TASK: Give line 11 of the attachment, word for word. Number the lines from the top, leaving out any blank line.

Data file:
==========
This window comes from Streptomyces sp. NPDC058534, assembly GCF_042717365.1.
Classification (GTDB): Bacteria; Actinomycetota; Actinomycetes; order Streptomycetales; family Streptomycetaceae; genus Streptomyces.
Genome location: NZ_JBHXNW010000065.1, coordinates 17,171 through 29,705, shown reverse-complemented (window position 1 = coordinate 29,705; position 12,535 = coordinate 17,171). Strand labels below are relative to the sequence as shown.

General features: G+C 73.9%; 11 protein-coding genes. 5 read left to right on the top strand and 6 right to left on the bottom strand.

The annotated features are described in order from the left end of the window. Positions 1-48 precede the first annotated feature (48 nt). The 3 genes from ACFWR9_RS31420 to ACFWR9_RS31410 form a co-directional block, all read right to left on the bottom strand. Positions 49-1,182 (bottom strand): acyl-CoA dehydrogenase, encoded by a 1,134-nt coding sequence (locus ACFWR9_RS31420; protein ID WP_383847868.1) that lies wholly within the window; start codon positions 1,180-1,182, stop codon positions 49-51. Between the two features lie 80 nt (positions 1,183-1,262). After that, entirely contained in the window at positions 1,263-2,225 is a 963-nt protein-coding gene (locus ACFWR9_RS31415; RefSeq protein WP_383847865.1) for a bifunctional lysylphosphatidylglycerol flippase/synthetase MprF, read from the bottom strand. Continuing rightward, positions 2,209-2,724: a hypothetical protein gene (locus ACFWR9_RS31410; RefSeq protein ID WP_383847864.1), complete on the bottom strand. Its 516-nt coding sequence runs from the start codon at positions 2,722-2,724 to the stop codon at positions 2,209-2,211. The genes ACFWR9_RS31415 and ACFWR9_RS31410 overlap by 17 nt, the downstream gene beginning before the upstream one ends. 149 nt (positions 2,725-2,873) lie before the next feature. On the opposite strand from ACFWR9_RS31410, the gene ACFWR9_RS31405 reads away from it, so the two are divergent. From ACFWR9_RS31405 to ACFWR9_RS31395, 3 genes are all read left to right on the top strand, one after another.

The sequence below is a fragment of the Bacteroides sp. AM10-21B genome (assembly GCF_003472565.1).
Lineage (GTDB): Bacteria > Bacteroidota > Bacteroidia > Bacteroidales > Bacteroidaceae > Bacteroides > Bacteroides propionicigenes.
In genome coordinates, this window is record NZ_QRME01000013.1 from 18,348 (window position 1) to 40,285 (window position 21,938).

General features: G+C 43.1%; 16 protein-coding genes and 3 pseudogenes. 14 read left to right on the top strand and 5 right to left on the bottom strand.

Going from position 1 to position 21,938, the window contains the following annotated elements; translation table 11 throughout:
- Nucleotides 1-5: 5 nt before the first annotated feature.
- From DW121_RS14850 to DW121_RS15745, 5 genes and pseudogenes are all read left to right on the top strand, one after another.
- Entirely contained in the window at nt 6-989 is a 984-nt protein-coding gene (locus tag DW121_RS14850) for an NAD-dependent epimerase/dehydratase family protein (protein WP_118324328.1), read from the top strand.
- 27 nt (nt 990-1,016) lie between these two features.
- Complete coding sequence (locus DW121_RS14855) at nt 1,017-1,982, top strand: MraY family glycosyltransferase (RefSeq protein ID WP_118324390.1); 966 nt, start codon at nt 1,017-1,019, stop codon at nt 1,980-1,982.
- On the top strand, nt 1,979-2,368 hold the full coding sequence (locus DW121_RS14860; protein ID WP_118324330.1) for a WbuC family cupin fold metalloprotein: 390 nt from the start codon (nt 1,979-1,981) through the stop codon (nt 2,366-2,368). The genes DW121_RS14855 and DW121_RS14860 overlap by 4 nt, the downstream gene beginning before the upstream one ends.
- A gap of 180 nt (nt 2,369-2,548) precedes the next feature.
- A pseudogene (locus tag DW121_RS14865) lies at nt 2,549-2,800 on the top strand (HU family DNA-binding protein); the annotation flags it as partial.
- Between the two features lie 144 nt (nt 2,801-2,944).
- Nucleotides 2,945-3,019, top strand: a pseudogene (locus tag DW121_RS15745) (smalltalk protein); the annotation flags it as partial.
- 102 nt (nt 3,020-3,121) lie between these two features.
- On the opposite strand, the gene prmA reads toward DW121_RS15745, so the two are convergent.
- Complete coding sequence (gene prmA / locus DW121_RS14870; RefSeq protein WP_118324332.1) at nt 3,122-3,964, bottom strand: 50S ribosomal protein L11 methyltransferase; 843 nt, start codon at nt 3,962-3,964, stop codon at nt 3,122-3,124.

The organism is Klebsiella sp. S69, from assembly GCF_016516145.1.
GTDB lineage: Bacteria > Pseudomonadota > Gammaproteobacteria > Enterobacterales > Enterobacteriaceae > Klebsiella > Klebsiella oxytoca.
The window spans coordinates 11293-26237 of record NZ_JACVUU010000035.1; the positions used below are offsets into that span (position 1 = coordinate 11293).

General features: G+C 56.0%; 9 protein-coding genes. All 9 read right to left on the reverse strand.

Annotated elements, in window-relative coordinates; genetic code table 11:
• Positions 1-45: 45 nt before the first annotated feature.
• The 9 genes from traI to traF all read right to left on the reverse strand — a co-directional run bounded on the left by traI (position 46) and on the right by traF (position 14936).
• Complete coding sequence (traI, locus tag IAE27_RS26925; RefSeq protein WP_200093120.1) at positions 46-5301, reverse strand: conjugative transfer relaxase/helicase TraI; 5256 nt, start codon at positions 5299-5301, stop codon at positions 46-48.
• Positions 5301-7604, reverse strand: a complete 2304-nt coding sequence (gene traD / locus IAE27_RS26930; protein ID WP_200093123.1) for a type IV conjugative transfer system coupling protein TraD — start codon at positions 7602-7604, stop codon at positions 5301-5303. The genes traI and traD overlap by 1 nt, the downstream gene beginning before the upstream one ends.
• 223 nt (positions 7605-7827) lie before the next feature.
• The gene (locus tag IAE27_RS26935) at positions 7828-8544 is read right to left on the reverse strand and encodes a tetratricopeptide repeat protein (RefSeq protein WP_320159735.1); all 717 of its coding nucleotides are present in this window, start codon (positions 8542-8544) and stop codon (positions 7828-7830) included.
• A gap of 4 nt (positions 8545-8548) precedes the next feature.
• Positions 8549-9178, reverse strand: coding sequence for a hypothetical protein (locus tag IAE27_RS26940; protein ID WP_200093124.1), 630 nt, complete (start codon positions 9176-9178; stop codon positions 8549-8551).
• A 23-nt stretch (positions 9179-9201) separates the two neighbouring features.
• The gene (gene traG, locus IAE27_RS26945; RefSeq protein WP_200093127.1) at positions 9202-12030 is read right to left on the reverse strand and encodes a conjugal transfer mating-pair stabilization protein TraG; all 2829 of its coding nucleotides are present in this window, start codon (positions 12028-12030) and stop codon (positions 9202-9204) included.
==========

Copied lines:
- Nucleotides 1-5: 5 nt before the first annotated feature.